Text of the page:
Here’s help about writing skills and autism, ADHD and other developmental delays.
Given the right environment, handwriting can be fun. You may be familiar already with the Handwriting Without Tears kits, available from Therapro <www.therapyproducts.com> or 1-800-257-5376. Let’s look at four other programs designed to help children who strive to write legibly.
1) Callirobics (from CALLIgraphy and aeROBICS) is a series of simple exercises set to music. This self-guided, creative approach, devised by handwriting expert Liora Laufer, is for home or school use.
The multisensory exercises improve:
- eye-hand coordination
- fine-motor skills
- self-esteem and work habits
Many children succeed with Callirobics because the activities are brief (one to three minutes apiece), and the task of tracing abstract shapes is easily grasped. Exercises are set to appealing music such as “Danny Boy” and “London Bridge,” as well as to original melodies.
Each program comes with a workbook and audiocassette. Two levels of Callirobics are available: Pre-Writing Skills with Music (ages 4-7), and Handwriting Exercises to Music (ages 7-14).
2) Let’s Do It – Write! is a series of workbooks designed to teach children how to write legibly and quickly. The goal of author Gail Kushnir, an occupational therapist and special educator, is for children to enjoy acquiring the skills that are precursors to writing. In her workbooks, “much of the ‘work’ is really child’s play. . . which is how it should be.”
First in the series is Writing Readiness Workbook, suitable for all children beginning their schooling (K-2), for use at home, school, or clinic. Easy instructions are provided for the parent, teacher, or therapist.
Following the antics of Benjy Bear, the fun-filled prewriting exercises improve the child’s:
- sitting posture
- sensory awareness
- cutting skills
- pencil grasp
- spatial orientation
- shape formation
- problem-solving skills
Next in the series is Copying from the Board, geared to develop children’s handwriting skills. A friendly kangaroo entices the child to develop skills for copying accurately from the board. Proceeding through illustrated exercises, children have fun while developing new skills.
This program offers exercises at different levels of difficulty, practice texts for board copying, evaluation tools for educators and therapists, and sources for referral. (See DDR Booklist.)
3) Getting it Write, by occupational therapists LouAnne Audette and Anne Karson, is a remedial program for clinic or classroom use. The manual for this six-week program is dedicated to every child who has ever been told, “Don’t worry, in the future everything will be done on computers.”
The program is designed for groups of four to ten children, ages 6-12. Children with everyday handwriting difficulties or with diagnoses including learning disability, fine-motor delays, hyperactivity, or attention deficit disorder can benefit. A prerequisite is having already been taught how to form alphabet letters.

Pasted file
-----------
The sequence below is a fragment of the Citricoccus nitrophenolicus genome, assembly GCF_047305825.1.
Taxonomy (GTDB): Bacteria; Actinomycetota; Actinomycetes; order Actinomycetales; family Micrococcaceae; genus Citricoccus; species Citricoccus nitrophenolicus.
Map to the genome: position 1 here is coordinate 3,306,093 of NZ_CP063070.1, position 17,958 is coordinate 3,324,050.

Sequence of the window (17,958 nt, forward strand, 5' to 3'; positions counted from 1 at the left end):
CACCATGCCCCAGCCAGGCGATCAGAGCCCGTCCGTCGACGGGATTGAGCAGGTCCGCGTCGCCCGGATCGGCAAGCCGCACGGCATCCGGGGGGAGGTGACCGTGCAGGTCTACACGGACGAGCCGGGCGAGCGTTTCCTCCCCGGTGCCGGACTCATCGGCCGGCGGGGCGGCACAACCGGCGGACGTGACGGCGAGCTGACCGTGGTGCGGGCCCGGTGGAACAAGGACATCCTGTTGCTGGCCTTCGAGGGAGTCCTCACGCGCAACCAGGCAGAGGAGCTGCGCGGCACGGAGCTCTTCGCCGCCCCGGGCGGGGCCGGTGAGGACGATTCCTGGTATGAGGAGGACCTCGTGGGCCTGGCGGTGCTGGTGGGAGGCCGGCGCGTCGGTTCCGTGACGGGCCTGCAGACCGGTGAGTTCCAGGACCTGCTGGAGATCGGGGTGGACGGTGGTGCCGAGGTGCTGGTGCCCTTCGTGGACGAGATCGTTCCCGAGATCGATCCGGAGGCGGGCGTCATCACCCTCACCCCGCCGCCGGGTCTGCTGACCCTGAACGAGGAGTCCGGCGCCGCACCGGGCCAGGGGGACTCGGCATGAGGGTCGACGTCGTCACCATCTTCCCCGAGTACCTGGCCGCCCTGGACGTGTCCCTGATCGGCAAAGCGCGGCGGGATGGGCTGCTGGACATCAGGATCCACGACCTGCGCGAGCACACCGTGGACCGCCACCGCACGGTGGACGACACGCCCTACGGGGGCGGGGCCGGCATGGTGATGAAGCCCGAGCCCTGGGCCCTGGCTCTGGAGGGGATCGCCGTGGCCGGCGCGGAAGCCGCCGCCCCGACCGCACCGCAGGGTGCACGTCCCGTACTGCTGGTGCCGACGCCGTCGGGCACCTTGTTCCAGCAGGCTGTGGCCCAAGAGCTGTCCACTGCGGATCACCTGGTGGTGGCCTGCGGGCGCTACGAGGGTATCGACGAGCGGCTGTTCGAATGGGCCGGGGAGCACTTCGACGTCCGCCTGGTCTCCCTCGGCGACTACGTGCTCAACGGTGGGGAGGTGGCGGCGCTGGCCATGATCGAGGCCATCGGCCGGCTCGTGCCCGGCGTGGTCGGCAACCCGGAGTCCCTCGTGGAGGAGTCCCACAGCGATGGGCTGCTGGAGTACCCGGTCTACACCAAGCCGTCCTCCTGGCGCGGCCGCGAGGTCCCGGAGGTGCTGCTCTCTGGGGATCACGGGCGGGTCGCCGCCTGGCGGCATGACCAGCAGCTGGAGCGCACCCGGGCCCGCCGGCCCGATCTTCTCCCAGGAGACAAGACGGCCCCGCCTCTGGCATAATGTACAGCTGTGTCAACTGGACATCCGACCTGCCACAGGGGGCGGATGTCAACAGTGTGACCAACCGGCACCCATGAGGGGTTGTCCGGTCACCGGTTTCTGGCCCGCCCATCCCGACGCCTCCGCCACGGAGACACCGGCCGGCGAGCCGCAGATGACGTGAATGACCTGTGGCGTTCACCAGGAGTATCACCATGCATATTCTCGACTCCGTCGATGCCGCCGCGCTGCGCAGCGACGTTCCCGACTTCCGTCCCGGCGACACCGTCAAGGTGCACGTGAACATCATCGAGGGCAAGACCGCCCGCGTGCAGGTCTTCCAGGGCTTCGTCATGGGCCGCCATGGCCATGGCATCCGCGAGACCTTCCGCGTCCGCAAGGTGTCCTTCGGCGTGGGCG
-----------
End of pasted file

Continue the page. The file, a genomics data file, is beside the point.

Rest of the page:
An occupational therapist and at least one other trained adult are always present throughout each one-hour class. A gym or movement area is required, as the exercises concentrate on sensory-motor skills that affect a child’s handwriting ability.
Based on a blend of occupational therapy sources, including sensory integration theory, cognitive theory, and various handwriting approaches, the program covers areas including:
- body awareness
- motor planning
- tactile discrimination
- coordinating both body sides
- visual perception
- ocular control
- fine-motor coordination
- hand strengthening
Manual materials include workbook pages, equipment lists, and lesson how-to’s, as well as forms for screening, parent intake, observation, legibility components, scoring, and post-tests.
4) Loops & Other Groups: A Kinesthetic Writing System, by Mary D. Benbow, MS, OTR/L, is a widely used handwriting curriculum. Based on studies of neurology and developmental hand anatomy, the system offers teachers a unique approach to traditional handwriting techniques. Students (2nd grade through high school) with learning disabilities and perceptual delays can learn cursive writing along with their typically developing peers in a mainstreamed classroom.
This imaginative approach makes learning fun, as students learn to form letters in groups that share common movement patterns. Memory and motor cues help students visualize and verbalize while experiencing the “feel” of the letter.
“Clock Climbers,” for instance, are the letters a, d, g, q, and c, which a child can visualize on a clock face. “Hills and Valleys” are n, m, v, y, x, and z.
An appreciative educator describes this writing system as “my instant cure for students with disabilities. . . They enjoy and excel in the area of handwriting.”
The manual includes two levels of reproducible practice sheets, alphabet models, and letter group charts. To order, contact Therapy Skillbuilders, 1-800-211-8378.